4 Invaluable Lessons Traveling Has Taught Me

If you give it a chance, I know it will change yours as well. Here is why I urge you to travel…

In my very biased opinion, I believe traveling is the healthiest and most important thing you could ever do for yourself. Whether it’s a quick trip to the next town over or an eighteen-hour flight across the world, a change in your every day routine can truly rejuvenate your soul. There’s something magical, scary and refreshing about switching up your environment even if just for a day. It’s like feeling the fresh air during a walk outside after being in bed ill for days.

Traveling has enhanced my life in numerous positive ways. If you give it a chance, I know it will change yours as well. Here is why I urge you to travel…


To educate yourself beyond a classroom.

 I’ve always been a hands-on learner in lieu of a bookworm. In fact, I’ve gained more education during my travels than I ever did at university. There’s a great deal you learn on the road that a textbook could never fully teach you. History and Art classes were nothing more than a grade on a report card to me. What I was learning was all in the past. It made no impact on my life so why should I care? Art class bored me to tears. It wasn’t until the day I found myself in the Vatican City staring in awe of the Sistine Chapel that I started to full-heartedly love and admire art. It was more massive and stunning than I could have ever imagined. I teared up seeing it. I simply couldn’t bear to take my eyes off of it. I couldn’t believe it had taken someone four years to paint this, lying on their back. I couldn’t believe I was staring at the most beautiful piece of art I had only ever read about. It is so much more than answers on a quiz or topics you were forced to write an essay on. It’s real life, it’s history, and it’s important.

After visiting Auschwitz recently I have never been more certain of the importance of educating yourself through travel. No history book, documentary, media report or movie could prepare you for the eye-opening, real horror that has occurred in this world. I’ll simply share a piece of my journal entry with you from the day I visited Auschwitz:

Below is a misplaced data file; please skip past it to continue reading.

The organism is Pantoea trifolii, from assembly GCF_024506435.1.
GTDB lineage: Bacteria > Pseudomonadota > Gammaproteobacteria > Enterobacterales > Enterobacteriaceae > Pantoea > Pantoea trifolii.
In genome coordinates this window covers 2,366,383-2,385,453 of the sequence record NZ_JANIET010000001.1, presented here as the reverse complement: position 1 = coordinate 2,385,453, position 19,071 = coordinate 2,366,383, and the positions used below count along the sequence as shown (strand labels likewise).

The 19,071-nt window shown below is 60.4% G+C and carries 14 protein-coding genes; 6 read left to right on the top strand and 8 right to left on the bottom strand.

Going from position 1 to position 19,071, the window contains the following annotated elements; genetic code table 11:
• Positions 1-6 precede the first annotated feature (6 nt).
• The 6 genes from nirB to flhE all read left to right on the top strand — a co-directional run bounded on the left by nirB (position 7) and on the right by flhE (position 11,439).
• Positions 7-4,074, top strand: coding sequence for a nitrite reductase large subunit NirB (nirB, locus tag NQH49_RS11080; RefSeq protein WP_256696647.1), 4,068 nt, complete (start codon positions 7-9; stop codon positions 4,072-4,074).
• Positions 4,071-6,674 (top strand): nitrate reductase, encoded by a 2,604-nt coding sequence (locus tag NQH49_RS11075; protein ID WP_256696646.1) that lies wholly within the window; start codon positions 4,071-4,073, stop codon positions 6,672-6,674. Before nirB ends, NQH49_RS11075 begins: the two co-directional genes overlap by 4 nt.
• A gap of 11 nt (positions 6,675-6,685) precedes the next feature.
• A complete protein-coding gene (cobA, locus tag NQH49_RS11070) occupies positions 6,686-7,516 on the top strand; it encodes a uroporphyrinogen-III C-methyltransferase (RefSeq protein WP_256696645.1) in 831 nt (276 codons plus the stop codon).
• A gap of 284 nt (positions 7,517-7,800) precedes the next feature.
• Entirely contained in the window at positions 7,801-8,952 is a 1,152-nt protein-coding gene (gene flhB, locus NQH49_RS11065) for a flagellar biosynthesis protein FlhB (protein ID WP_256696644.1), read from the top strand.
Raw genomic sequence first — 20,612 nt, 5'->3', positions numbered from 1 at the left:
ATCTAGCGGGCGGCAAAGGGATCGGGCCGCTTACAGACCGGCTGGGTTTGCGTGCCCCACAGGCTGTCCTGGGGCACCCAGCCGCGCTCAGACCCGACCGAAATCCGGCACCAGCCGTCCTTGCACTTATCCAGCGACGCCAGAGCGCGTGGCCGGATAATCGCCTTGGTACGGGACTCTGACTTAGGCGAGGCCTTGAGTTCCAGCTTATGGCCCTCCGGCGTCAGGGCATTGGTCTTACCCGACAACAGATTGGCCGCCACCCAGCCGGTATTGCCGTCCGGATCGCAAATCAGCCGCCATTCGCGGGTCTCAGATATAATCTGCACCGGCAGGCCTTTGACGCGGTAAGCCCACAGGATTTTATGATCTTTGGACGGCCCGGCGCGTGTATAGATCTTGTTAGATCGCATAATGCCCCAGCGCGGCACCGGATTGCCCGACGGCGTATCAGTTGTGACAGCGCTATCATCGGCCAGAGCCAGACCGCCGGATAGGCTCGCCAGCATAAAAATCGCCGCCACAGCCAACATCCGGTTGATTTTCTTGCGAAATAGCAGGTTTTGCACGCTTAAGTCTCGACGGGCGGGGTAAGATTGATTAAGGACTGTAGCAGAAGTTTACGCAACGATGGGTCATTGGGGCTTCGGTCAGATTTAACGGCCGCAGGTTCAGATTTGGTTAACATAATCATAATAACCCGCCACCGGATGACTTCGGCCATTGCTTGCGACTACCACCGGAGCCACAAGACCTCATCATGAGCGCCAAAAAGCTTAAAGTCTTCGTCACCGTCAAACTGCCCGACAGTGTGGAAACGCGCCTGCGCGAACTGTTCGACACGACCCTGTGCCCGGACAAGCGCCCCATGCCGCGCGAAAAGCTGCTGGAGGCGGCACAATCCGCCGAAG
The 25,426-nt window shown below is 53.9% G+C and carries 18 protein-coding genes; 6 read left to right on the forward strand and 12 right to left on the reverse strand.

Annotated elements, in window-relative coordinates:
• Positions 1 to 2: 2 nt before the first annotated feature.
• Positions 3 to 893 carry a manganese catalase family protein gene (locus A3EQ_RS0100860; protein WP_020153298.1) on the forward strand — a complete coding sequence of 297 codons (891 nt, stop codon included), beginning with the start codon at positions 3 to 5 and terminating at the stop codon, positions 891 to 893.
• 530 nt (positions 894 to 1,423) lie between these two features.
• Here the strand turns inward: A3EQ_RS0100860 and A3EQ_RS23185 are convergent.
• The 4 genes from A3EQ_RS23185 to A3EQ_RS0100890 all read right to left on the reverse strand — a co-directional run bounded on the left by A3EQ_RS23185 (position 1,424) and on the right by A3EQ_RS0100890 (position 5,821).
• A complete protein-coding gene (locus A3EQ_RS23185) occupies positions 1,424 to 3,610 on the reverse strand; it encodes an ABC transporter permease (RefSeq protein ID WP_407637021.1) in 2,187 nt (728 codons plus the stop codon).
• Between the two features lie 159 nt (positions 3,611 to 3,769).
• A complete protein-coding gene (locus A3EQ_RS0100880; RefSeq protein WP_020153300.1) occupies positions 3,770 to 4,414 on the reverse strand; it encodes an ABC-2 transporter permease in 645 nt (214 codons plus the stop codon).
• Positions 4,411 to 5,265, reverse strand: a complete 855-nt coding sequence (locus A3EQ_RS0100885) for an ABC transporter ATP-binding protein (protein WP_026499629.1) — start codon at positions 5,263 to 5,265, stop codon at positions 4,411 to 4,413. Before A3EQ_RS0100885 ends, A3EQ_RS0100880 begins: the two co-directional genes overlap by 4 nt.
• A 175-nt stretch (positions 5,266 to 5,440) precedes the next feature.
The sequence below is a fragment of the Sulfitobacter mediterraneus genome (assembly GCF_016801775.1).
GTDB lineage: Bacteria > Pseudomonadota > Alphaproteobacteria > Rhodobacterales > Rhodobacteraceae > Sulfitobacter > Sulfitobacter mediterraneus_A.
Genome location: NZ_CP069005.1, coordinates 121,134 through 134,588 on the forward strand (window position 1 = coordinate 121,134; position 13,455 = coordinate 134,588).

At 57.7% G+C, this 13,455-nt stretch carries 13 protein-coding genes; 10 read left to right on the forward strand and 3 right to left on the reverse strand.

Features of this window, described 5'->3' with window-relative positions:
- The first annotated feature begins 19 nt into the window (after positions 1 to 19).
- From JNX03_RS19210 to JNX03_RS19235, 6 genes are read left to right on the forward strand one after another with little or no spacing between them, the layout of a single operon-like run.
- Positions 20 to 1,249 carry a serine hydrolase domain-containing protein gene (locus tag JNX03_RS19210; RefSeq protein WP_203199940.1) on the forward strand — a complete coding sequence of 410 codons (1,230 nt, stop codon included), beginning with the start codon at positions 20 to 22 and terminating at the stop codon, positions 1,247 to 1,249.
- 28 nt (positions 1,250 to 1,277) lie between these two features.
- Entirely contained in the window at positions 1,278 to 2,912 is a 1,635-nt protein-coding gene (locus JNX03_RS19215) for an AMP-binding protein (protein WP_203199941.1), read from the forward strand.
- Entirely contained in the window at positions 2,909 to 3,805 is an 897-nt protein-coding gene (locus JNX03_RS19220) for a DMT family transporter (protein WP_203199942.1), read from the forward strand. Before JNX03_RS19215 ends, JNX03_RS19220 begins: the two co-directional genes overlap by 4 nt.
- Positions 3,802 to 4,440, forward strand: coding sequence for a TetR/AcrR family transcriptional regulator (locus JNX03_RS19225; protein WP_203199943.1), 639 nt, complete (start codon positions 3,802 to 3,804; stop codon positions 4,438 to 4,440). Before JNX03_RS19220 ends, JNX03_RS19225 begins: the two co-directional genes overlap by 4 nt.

Why do we judge people by religion, ethnicity, geography, etc.? For every bad person there is a good person – in EVERY category. How can you define innocent people you have never met, or justify ending their lives? A quote that was hanging up at Auschwitz was ‘Those who do not remember the past are condemned to repeat it.’ Something this horrific happened not 2,000 years ago but less than 100. There are still living survivors. We have to open our eyes and realize these things can really happen. It makes me sick to imagine the Holocaust happening in present day. People wonder why the world didn’t do more to help… but what about the Syrian refugees, INNOCENT PEOPLE, trying to survive and escape the horrors of their country and no one seems to care. Even my country seems to not want to help. Why would we as humans think we’re better than another human solely because of fear…” “…In a world this big we are all connected. So why don’t we start acting like it? Embrace people, love them, get to know them. ESPECIALLY if they are different from you. Those are the people you can learn the most from.”